Tuesday, April 14, 2015

What Freud Said: Orphan Black's Helena, Sarah, and Rachel as Id, Ego, and Super-ego

ORPHAN BLACK: Cosima and Delphine may like Eskimo Pies, but in a psychoanalytic interpretation of Orphan Black, it’s all about the icebergs. That’s right. Hold on to your psyche, because Sigmund Freud is about to become the newest member of Clone Club.

Sunday, July 6, 2014

Catch of the Day: The Sisterhood of the Traveling Air Vent Hiding Spot

CATCH OF THE DAY: For those of you who are fans of both Rob Thomas' series Veronica Mars and of Joss Whedon's plethora of work, you might know the latter was quite an outspoken fan of Thomas' show. While Whedon guest starred in one episode of Veronica Mars (2x06 "Rat Saw God"), a simple credit was not all he took from the series. The sisterhood of the traveling air vent hiding spot made its way into Whedon's show Dollhouse as well! Check it out!

Wednesday, June 11, 2014

Slaying Expectations: Elevating Genre and Character in the Whedonverse

In the Whedonverse, it's not unusual for viewers to expect one thing when they'll end up getting something else entirely. In Buffy the Vampire Slayer, Firefly, and Dollhouse, Joss Whedon plays with genre and character in strikingly original ways that expose the nuances of what we think we want from our entertainment and what we actually want.

Saturday, May 17, 2014

Who Am I?: Postmodern Ideology and Identity in Orphan Black

ORPHAN BLACK: In a world wracked with constant change, humanity is battered again and again with the question: who are we? What does it mean to be human, and more specifically, what does it mean to be me? Orphan Black takes on these highly subjective, postmodern questions with the intellect of a science fiction show, and the nuance of a literary work.

Tuesday, May 13, 2014

Catch of the Day: Follow the Leda

CATCH OF THE DAY: Aldous Huxley’s Brave New World may have inspired many parallels in Orphan Black, but the connections don’t stop there. Huxley, in addition to being a foundational figure for dystopian literature, was also a poet. In 1920, he published a collection of poems titled Leda. Yes, that’s right, the massive overarching Orphan Black origin project mystery not only shares a name with the Greek myth of Leda, but Huxley’s poetry as well. And it’s a beautiful connection.

Tuesday, April 29, 2014

Catch of the Day: Splitting Hairs on Orphan Black

CATCH OF THE DAY: While it was obvious that we didn't see much of Kira in Orphan Black's Season 2 premiere, you might not have noticed that it was Kira who bookended the episode, making for a very ominous start to the season.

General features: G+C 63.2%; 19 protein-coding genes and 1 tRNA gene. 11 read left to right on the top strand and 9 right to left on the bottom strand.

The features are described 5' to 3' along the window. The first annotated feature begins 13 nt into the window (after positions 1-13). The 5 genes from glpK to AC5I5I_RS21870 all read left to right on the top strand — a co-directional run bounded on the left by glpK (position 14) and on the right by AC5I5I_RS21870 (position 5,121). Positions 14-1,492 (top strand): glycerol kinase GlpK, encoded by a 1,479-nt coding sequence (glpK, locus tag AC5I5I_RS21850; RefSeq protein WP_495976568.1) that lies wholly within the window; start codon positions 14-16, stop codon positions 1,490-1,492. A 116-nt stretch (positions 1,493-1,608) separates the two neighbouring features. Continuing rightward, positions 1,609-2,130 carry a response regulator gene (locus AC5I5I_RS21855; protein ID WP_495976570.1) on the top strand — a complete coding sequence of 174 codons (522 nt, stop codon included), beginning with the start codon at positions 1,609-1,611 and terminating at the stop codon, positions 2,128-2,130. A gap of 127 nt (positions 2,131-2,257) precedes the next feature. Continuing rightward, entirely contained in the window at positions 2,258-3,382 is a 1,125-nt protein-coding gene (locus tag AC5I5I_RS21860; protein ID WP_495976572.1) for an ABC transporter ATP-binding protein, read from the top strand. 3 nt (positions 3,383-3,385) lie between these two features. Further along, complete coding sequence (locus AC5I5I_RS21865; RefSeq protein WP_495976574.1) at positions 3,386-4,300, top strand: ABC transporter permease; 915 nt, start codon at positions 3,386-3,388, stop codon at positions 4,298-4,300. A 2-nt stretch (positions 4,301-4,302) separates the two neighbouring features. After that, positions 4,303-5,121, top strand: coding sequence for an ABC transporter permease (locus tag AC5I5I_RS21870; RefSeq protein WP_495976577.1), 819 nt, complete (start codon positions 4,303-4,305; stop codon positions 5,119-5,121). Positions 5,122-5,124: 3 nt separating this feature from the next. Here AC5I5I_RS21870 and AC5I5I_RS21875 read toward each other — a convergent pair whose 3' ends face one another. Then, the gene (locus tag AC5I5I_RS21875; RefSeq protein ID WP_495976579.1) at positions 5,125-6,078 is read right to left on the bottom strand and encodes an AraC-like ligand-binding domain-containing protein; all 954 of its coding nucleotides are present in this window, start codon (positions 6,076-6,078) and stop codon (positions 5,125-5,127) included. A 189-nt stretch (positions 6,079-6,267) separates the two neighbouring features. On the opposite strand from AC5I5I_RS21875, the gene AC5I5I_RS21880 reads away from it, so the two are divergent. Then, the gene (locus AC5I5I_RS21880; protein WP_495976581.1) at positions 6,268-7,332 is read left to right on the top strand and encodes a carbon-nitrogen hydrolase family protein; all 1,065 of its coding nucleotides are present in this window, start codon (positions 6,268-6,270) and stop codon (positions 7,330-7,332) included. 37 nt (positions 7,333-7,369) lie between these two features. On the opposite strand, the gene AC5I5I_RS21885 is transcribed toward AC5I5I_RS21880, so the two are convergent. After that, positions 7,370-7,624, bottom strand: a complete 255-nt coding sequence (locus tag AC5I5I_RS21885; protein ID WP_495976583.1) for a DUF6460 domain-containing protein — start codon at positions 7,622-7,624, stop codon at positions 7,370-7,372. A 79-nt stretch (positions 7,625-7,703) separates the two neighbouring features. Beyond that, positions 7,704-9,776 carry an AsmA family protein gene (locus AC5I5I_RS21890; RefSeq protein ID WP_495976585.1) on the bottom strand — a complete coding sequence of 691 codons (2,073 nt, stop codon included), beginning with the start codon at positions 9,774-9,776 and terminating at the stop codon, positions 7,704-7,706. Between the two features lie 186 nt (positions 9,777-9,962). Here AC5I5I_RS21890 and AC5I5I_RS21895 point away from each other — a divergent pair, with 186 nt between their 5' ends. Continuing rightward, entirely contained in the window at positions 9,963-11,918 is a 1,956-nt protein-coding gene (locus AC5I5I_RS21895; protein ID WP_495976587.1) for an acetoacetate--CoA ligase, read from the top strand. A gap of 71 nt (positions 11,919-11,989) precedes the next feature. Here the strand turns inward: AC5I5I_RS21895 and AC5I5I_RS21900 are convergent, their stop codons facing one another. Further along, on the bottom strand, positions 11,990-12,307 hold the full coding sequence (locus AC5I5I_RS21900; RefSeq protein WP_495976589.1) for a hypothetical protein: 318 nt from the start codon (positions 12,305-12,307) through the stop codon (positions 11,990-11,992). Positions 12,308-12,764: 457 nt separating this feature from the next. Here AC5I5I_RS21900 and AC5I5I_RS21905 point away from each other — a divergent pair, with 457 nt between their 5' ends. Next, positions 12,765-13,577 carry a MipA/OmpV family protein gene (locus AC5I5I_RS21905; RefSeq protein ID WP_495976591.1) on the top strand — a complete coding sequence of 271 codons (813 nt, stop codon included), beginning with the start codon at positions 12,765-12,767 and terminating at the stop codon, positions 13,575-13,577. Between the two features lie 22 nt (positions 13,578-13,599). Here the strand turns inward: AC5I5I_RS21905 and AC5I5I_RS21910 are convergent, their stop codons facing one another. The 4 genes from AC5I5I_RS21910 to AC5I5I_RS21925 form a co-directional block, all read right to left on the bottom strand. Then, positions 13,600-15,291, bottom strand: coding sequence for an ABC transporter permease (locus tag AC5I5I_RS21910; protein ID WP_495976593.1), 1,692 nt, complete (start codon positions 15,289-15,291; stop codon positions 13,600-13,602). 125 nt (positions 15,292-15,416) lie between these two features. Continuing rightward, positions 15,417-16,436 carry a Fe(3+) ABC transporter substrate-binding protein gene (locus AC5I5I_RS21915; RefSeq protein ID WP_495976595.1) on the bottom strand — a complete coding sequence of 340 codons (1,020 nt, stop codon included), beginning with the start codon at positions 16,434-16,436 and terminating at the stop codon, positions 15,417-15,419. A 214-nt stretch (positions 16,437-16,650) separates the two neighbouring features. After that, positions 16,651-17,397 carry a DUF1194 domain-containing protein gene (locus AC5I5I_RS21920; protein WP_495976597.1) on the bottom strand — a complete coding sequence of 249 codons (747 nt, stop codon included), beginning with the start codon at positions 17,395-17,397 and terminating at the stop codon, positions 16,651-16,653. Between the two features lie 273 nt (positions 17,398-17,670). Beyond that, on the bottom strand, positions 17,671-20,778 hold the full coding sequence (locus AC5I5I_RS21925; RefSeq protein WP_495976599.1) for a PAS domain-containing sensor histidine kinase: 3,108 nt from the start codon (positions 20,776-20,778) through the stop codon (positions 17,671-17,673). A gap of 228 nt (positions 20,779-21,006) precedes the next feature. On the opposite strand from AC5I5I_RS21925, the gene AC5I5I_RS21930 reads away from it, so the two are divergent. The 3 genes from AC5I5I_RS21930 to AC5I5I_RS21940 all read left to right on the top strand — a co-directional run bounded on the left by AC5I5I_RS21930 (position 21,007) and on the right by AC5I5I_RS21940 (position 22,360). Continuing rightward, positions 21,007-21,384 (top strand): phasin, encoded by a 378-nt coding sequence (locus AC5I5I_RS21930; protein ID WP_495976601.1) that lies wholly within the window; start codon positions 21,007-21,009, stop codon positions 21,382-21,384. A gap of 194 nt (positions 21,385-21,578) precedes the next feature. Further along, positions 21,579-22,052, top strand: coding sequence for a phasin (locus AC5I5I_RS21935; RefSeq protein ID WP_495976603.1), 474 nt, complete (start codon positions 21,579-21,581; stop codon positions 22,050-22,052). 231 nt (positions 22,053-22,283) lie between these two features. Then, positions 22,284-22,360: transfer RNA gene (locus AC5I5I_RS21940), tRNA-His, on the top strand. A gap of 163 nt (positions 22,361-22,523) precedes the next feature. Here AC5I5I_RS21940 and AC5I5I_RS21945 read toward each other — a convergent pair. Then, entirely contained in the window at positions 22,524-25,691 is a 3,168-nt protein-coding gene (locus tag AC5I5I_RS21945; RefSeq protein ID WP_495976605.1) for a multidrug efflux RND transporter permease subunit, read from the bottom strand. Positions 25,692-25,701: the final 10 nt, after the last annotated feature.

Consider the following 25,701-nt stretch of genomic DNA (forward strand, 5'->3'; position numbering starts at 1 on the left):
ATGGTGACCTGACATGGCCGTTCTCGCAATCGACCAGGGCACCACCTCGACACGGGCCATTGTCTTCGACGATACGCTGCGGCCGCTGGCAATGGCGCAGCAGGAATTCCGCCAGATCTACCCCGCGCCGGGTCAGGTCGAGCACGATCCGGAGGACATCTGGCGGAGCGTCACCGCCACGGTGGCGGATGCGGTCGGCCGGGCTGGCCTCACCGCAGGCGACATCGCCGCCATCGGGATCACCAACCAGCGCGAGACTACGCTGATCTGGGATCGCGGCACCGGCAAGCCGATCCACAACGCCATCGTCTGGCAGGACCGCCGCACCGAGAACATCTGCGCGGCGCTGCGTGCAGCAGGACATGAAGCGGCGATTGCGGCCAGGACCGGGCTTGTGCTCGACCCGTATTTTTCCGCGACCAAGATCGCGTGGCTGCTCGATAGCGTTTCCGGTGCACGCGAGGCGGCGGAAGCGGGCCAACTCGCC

Tuesday, April 15, 2014

Thrills in the Dark: Orphan Black in the Shadow of Alfred Hitchcock

ORPHAN BLACK: Orphan Black’s homage to both the traditional and contemporary facets of the film noir genre doesn’t stop at the presence of train station junctions and cynical anti-heroines in hats. In addition to trends in story, character, and setting, the series presents a wealth of stylistic cinematic clues that impart an important visual identification with the genre. You simply can’t have film noir without labyrinthine urban settings, chiaroscuro lighting, or the occasional Dutch angle, and Orphan Black has plenty to spare.

Monday, April 7, 2014

Catch of the Day: The Force of LoVe

CATCH OF THE DAY: Marshmallows (specifically the respective sub-division of Veronica/Logan shippers), today is your day to feel the feels. Since we have all recently undergone an intense 64 episode re-watch in preparation for the Veronica Mars movie, it's no surprise we've found some parallels within the series that will only amplify your love for "LoVe."

Friday, March 21, 2014

Pure Noir Heroine: Orphan Black in the Shadow of Alfred Hitchcock

ORPHAN BLACK: While Orphan Black's opening sequence may be considered the quintessential establishment of a contemporary take on the film noir and suspense thriller genres, the noir nods don't stop there. In fact, there's plenty to be said for identifying the show's protagonist—the shifty London-blooded street hustler, Sarah Manning—as a film noir inspired heroine.

Wednesday, March 12, 2014

Is Not Life a Mirror Maze: Fragmented Identity in the Cinematography of Orphan Black

ORPHAN BLACK: The theme of identity is inherent to Orphan Black. In a show where a multitude of identical characters seem to materialize around every corner, it’s bound to be. As we follow our leading lady, Sarah Manning, through her journey of self-discovery, however, we also witness the confrontation and fracture of this identity. But, the plot isn’t the only thing that emphasizes this reflection and fragmentation of self that Sarah encounters; it’s also underlined quite clearly in the show’s use of mirrors and cinematography.